AP: “Brazilian Stenio Sameshima came to Japan last year with plans to make a bundle of money at the country’s humming auto factories. Instead, he’s spending a lot of time in line at employment agencies.

“The 28-year-old is one of hundreds, perhaps thousands, of foreigners who are among the first laborers in Japan to lose their jobs as the global financial crisis eats into demand for cars, trucks and motorcycles, government officials say.

“The layoffs are also the first evidence that the mushrooming economic crisis in the United States and elsewhere is shaking the Japanese labor market, presaging further trouble if the downturn persists or deepens

“The government does not track the number of jobless foreigners, but local officials, workers and employment agencies tell of hundreds of workers like Sameshima let go by companies linked to topflight producers – Toyota, Honda, Yamaha

“Yet, working conditions are precarious. Foreigners are often hired through temporary employment agencies, so they can be easily fired. They live in company housing, so they lose their apartments when they lose their jobs. There hasn’t been a marked increase in homelessness, but anecdotes of foreigners having to move in with friends or relatives abound”

The unemployment rate is a very political thing in Japan, as the GOJ likes to boast worldwide how (artificially) low unemployment is. I guess it’s clear now that bringing in NJ labor has an extra benefit not only are they cheap, you don’t count them if they lose their jobs!
http://www.debito.org/?p=1959

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4) SR on Shounan Shinkin Bank in Chigasaki, refuses bank accounts to NJ who can’t read and speak Japanese

Language ability is being increasingly used by more types of businesses nationwide as a means to refuse NJ service. As we saw last Newsletter, insurance agencies (such as AXA Direct Insurance, http://www.debito.org/?p=1951) are rejecting NJ for not enough language (however determined). Now consider Shounan Shinkin Bank in Chigasaki, near Tokyo, as reported by SR:

“We had asked her to open a bank account in Shounan Shinkin Bank where we all have our accounts; the school account as well as the employees’ accounts.

She had been there 2 times with her parents in law (both Japanese) but Shounan Bank and their dep. manager had rejected her request and DID NOT open her bank account! The reason is “she doesn’t speak Japanese and she can’t read it” )…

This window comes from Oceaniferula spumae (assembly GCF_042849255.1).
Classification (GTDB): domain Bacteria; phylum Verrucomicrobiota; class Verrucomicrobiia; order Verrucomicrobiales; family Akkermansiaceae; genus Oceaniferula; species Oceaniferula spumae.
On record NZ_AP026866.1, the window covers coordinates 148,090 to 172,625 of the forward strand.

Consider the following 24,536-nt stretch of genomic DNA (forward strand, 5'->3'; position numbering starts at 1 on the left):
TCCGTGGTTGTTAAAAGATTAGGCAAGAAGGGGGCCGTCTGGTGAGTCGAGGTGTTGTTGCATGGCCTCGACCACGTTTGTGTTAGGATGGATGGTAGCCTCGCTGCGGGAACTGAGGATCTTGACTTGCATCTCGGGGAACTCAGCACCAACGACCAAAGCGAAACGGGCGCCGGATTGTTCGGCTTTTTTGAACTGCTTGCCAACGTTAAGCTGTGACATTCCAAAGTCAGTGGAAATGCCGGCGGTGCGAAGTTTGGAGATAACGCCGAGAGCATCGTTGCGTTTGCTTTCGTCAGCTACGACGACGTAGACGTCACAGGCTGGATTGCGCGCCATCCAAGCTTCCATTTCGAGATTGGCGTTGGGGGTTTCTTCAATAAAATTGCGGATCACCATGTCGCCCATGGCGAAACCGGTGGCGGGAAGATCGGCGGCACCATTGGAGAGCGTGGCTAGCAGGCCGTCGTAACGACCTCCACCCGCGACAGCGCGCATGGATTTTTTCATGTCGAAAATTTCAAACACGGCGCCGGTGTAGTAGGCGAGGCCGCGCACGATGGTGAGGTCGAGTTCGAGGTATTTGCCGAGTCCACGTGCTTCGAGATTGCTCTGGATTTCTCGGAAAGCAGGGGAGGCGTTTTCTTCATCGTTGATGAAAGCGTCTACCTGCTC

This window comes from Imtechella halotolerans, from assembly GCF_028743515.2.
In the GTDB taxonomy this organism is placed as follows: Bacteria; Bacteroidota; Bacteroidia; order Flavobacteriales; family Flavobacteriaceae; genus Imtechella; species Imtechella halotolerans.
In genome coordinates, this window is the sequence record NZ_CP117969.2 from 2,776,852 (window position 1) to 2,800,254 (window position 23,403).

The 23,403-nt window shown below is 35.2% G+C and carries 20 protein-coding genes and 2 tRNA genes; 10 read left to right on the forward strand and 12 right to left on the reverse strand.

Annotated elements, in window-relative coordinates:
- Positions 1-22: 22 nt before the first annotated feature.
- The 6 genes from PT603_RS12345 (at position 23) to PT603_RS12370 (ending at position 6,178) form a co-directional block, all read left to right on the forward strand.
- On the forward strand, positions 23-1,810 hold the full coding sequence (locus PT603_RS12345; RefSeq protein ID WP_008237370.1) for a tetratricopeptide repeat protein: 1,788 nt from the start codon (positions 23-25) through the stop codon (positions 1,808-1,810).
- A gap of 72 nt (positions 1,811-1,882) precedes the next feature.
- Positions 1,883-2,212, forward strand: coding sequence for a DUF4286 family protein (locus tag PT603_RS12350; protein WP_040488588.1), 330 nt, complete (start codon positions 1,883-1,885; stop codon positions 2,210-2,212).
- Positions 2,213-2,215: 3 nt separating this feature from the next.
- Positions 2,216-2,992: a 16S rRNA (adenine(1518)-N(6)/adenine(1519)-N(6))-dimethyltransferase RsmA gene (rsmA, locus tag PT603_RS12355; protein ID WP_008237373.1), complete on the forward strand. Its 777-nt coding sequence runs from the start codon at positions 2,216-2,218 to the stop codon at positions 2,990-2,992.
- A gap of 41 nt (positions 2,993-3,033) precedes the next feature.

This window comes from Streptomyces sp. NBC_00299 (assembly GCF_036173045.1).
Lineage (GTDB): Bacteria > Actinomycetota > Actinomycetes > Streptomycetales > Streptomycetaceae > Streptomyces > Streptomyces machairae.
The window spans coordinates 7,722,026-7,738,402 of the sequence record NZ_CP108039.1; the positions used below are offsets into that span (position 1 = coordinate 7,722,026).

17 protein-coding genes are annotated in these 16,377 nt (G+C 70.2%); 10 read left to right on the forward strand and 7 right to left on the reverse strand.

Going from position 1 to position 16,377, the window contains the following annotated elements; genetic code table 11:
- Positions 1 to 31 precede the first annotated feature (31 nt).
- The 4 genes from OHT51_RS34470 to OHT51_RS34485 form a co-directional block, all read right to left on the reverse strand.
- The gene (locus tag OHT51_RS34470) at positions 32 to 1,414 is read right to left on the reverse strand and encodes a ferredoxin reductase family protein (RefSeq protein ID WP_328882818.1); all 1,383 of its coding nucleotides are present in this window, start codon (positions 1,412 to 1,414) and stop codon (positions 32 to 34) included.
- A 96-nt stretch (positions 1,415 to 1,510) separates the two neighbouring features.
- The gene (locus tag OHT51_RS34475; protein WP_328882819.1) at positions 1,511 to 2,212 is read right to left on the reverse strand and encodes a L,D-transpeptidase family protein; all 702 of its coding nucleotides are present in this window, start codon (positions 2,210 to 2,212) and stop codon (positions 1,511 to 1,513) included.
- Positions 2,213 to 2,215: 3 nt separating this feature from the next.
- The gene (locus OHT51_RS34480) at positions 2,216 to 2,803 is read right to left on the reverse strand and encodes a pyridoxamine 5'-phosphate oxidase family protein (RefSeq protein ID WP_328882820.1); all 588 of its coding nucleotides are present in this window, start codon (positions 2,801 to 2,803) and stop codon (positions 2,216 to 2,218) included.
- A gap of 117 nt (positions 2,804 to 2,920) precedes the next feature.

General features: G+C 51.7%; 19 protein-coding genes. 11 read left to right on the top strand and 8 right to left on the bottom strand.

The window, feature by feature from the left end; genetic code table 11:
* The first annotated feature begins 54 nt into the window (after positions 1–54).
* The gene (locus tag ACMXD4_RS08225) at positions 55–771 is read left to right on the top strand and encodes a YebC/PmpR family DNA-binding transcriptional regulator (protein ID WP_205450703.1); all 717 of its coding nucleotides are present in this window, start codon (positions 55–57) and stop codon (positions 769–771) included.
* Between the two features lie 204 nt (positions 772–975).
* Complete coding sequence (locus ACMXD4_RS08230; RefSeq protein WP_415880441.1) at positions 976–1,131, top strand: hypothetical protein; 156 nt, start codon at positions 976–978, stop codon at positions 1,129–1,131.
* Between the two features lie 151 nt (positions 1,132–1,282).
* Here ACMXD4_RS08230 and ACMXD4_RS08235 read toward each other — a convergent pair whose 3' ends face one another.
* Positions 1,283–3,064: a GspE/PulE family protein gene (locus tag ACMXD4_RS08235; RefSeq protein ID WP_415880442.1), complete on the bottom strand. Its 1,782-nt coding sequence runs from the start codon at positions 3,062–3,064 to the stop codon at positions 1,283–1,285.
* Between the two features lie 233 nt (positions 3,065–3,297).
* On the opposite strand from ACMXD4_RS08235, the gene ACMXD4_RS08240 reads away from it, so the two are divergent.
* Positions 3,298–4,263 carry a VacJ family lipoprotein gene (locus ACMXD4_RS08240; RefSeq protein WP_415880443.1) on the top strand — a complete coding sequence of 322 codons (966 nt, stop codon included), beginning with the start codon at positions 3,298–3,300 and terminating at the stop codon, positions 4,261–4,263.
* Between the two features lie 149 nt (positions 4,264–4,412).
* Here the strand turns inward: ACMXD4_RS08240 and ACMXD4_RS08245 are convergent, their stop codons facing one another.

We contacted the Financial Service Agency to see what they think, and they have told us it is totally absurd but there is nothing they can do! Then, we contacted the Shounan Shinkin honten and they confirmed their rule. After a short exchange of opinions and requests between the main office and my Japanese staff, they promised to apologise and open our teacher’s account. She won’t though!

When I went to the bank to close down my accounts, I had a long chat with the department manager. I asked him to show me the written form of their rule but they didn’t have it, or wouldn’t show it…
http://www.debito.org/?p=1978

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5) MX on “Gaijin” harassment in Tokyo elementary school

Here’s a letter from a father who felt the diversity-stripping effects of the word “gaijin” firsthand, when his Japanese daughter first entered a Tokyo grade school:

“My daughter XXXXXX is quite excited to be an ichi nen sei next year and was looking forward to [her first visit to grade school], but it turned out to be a bit of a nightmare.

“In one of the classes they were visiting, a boy pointed at XXXXXX and shouted “Gaijin da! Gaijin ga iru!” The teacher went on “teaching” as if nothing was happening, while the shouts grew louder and soon the entire class was pointing and staring at poor XXXXXX, who was in complete shock. Ultimately, my wife had no choice but to leave the classroom and try to console XXXXXX.

“I can’t say this came as a complete surprise, as XXXXXX does indeed look quite “European,” but it was depressing that the teacher saw no reason to intervene in some way to make the experience less mortifying for my daughter. If this had occurred on the street it would have been bad enough, but it is even more disheartening that it happened at a school, a place that should be at the forefront of efforts to curb stupid racial discrimination…”
http://www.debito.org/?p=1970

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All for now. Thanks for reading!
Arudou Debito, Sapporo, Japan
DEBITO.ORG NEWSLETTER OCTOBER 31, 2008 ENDS